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October 5 - 8, 1998

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Multimedia Rendering of Dhyaneshwari by Dinesh Katre


    Dnyaneshwari is one of the most profound commentary on Bhagvadgita written in Prakrit Marathi (Old form of Marathi) by Saint Dnyaneshwar. The great Saint has described the spiritual concepts and the philosophy of life with the help of picturesque metaphors and examples. 

    The Dnyaneshwari has been rendered in Multimedia with the intention of taking the holy message and the pearls of wisdom by Saint Dnyaneshwar to the whole world. The digital audio recording of the musical recitation of Dnyaneshwari and Bhagvadgita has been integrated for simplifying the reading and pronunciation of Ovis and Shlokas along with the translation Marathi. 

    The CD Title also consists of a multimedia rendering of metaphor from the first Chapter which describes 'Lord Ganesha' at the God of Knowledge.


Multimedia presentation : Mask Project by P. Jha

Acquisition and Retrieval of a collection is one of the major areas of research for art historians and other scholars. Methods developed get changed with new developments in technology, which encompass additional features. With the availability of multimedia technology, now it is possible to play around with large databases of digital information (irrespective of their original preservation format) at much faster speeds. User can view and interact with comprehensive information i.e. text, image, audio, video etc. related to an object simultaneously. This interactivity can be effectively used in making the subject more interesting to the user/scholar. 

One of such effort has been made with the IGNCA collection of masks, to represent the richness and variety of masking traditions, worldwide. Prof. John Emigh, Brown University, Providence, Massachusetts, an imminent scholar in the field of Theatre, Direction and performances, helped a lot in conceiving the project by the team. In his audio-visual introductory he enlightened the representation of human life in masking. Since pre-historic age masks have been used in transformation of human feelings and development of imaginative power of mind.  

Based on the cultural similarities, geographical boundary is divided in nine regions i.e.  Northern America and the Arctic; Meso-America, the Carbbean and South America; Europe; The Himalayan Range and Central Asia; East Asia; South and Southwest Asia; Southeast Asia; Oceania and Australia; and Africa. And, mask are classified into following main categories Zoomorphic Masks; Gods, Goddesses and Supernatural Being; Demons, Devils and Chtonic Protectors; Decorative Masks and Maskpids; Clowns and Caricatures; Humans; and Festival Masks.  Further, groups are defined to represent the multiple masks performing together. Features have been provided to navigate the database using the Region/Category of mask. A boolean query has been incorporated to search the mask by Name, Region, Country, Location, Group and Category of the mask. User has been facilitated with creating their classification scheme or viewing classifications created by other users of the database. Facilities like multiple blow-up of image (maximum four times of 1024 x 768 pixels resolution), arranging multiple windows etc. are provided in the presentation to ease the user in comparing different masks. To make the presentation more interesting, video clips of masks performances have been incorporated wherever possible. The presentation CD can be viewed in any multimedia PC having 16 bit high colour display with 640 x 480 pixels resolution.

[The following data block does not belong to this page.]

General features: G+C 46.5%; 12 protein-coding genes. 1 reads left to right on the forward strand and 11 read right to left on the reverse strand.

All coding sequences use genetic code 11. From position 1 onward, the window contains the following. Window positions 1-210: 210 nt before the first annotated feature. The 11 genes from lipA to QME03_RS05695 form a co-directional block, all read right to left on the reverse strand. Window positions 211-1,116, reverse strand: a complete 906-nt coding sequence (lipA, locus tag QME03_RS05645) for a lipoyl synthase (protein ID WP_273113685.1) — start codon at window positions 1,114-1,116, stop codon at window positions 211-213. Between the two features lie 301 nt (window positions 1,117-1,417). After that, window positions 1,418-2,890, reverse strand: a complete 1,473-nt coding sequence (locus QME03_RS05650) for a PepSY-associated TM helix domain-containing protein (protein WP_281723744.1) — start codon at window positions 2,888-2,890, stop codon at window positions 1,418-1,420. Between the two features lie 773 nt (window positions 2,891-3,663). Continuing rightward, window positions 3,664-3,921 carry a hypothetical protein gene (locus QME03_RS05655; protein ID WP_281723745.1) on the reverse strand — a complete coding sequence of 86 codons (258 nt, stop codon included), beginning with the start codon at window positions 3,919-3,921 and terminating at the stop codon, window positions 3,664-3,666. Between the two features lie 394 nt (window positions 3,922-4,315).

Tool developed can be used for other collections and presentation can be modified based on the requirements of the collection. 


Multimedia and Living Traditions : Devnarayan by Molly Kaishal & Abhay M. Lal

    Human encounter with and experience of the world, deeply engraved in language, is encoded in different semiotic systems, verbal and non-verbal. One such verbal expressive form that reflects man’s representation of the self and the world around is oral narrative.  Oral narratives in India are part of a living tradition. They are often performed in specific social, religious and ritual contexts.  An oral narrative performance, in its very nature, is a multidimensional and a multisensory experience.  Oral narratives are often sung with accompaniment of musical instruments, dance, costumes and other theatrical devices.  Devnarayan is one such oral narrative sung and performed in the north western state of  Rajasthan.  Classified as an oral epic, this narrative depicts the life and heroic deeds of Lord Devnarayan,  who is considered to be an incarnation of Vishnu.

    A Devnarayan performance is not merely a narration and a chanting of the verbal text.  It includes a visual representation of the text in the form of a huge scroll painting.  The performers sing, dance, chant, narrate and perform specific rituals in front of this scroll.  it also involves use of specific musical instruments and costumes.  Elements like sound, sight and movement are employed to bring out the multilevel and multilayered meaning of the narrative.  The event also demands an active participation of the audience. 

    This truly interactive event can be best represented and analysed through an equally interactive medium, which allows a multidisciplinary approach and a multisensory representation. With this objective in mind, IGNCA has undertaken the Devenarayan hypermedia project. This paper will discuss some of the aspects and issues related with the documentation and analysis of this oral epic through multimedia.

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